FortisBC provides $5m for two of Western Canada's first LNG vesselsStaff writer ▼ | December 2, 2014
FortisBC announced that it will provide $5 million in incentive funding toward two new vessels for Seaspan Ferries that will be able to run on liquefied natural gas (LNG).
Incentive funding Greenhouse Gas Reduction regulation
The funding agreement with Seaspan will result in the reduction of an estimated 5,450 metric tonnes per year of carbon emissions, the equivalent of taking more than 1,140 passenger cars off the road annually, because natural gas is cleaner burning than traditional marine diesel fuel.
Seaspan has also agreed to a fuelling agreement of up to 200,000 gigajoules of LNG per year which will come from FortisBC's Tilbury LNG facility in Delta.
In 2014, Seaspan Ferries began shipping LNG in ISO containers from FortisBC's Tilbury facility for use by natural gas for transportation customers on Vancouver Island.
Seaspan is an association of Canadian companies involved in coastal marine transportation, shipdocking and ship escort, ship repair and shipbuilding services in Western North America. The two new 150 metre ferries will accommodate up to 59 truck trailers.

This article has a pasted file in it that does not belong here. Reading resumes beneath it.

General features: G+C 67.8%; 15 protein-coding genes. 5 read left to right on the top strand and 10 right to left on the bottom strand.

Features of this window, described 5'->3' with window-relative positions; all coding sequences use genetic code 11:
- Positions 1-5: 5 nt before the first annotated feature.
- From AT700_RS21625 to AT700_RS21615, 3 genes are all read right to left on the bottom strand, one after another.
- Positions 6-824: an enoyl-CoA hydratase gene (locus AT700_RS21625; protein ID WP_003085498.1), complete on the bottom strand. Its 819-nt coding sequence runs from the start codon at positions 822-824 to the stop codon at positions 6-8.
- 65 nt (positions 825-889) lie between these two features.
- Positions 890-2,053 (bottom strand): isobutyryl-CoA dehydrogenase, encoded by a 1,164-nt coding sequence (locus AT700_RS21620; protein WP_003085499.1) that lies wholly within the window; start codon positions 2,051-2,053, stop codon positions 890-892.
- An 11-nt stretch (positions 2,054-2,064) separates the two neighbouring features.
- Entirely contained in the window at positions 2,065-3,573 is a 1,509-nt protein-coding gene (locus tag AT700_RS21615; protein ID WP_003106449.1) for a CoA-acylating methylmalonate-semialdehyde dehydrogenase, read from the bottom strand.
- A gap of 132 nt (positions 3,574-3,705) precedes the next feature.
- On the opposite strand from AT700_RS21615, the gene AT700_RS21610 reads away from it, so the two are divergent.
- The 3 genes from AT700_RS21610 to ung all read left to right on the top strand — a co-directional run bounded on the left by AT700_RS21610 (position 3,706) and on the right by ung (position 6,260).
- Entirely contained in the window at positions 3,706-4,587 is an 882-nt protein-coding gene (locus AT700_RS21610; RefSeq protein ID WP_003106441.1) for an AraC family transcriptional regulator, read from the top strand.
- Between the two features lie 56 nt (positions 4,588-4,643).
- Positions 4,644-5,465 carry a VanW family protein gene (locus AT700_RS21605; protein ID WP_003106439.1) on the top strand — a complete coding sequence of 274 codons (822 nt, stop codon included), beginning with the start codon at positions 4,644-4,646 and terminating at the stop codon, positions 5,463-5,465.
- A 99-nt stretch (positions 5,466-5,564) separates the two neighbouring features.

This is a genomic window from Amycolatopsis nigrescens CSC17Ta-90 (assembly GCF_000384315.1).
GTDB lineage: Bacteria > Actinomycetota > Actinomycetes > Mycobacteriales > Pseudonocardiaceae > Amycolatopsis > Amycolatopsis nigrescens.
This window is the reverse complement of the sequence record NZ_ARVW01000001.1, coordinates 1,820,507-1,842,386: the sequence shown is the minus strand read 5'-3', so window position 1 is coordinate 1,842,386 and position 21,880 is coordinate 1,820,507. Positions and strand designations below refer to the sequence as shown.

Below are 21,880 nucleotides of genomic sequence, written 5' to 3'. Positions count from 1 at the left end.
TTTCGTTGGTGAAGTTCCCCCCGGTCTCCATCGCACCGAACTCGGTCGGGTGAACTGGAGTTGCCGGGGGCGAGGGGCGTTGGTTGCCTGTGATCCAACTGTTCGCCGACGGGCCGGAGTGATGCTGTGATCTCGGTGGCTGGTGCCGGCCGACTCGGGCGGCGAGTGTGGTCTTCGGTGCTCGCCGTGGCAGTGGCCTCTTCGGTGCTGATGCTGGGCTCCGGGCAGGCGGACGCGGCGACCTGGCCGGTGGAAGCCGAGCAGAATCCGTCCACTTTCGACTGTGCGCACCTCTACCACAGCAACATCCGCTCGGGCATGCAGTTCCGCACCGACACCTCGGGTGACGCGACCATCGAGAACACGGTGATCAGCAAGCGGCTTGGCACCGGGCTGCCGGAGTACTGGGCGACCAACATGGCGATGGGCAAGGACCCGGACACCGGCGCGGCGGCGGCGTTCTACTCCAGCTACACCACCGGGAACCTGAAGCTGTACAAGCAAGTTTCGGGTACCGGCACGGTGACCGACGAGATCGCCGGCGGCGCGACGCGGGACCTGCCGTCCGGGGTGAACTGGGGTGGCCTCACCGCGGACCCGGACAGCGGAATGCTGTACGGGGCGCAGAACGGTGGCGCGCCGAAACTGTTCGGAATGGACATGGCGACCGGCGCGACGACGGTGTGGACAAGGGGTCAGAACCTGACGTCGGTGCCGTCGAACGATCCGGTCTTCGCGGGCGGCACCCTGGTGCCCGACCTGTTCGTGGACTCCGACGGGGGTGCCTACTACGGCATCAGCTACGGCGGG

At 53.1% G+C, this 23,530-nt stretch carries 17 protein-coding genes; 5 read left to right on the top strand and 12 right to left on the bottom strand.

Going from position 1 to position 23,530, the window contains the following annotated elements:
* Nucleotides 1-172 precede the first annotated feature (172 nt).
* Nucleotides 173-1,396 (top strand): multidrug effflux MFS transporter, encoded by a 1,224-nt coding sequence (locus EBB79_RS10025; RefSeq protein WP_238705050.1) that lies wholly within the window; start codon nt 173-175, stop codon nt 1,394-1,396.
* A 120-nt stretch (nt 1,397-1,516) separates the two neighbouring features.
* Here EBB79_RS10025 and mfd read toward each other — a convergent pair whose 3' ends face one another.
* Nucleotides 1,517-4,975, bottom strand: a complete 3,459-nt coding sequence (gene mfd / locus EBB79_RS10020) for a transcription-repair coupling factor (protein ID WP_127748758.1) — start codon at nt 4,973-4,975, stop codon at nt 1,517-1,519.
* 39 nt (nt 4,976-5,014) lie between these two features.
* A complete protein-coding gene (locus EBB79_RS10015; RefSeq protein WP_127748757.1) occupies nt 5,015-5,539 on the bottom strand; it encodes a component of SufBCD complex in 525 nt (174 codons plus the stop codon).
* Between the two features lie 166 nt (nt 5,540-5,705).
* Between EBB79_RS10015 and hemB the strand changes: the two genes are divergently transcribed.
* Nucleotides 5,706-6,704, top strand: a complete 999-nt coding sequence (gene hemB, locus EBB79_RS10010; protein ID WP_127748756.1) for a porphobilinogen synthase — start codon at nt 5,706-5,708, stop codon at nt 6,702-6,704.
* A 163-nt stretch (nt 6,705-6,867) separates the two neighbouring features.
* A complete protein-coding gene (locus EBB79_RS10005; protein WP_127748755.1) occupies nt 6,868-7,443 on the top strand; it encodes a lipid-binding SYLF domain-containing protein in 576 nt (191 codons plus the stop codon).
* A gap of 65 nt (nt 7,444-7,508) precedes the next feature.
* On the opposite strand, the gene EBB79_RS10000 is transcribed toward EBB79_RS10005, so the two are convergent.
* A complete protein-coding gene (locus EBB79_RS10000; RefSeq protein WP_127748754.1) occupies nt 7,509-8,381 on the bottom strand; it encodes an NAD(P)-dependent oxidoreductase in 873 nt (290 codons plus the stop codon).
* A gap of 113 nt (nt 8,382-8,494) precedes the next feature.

To date, the incentive program has resulted in 400 natural gas vehicles on the road or vessels in the water, eliminating 38,000 metric tonnes of carbon emissions annually, the equivalent of taking 8,000 vehicles off the road each year. To date, FortisBC has signed agreements for $28 million in incentive funding for land vehicles and marine vessels.
To meet increased market demand for LNG, FortisBC has broken ground on a $400-million expansion of its Tilbury LNG facility in Delta which will add 1.1 million gigajoules of LNG storage and approximately 34,000 gigajoules of liquefaction capacity per day. The existing Tilbury LNG facility has been in operation since 1971.
The additional volumes of natural gas for transportation moving through FortisBC's pipeline system benefit all natural gas customers. Better year-round utilization of FortisBC's infrastructure, especially during the summer months when heating requirements are reduced, helps to keep natural gas delivery rates stable. ■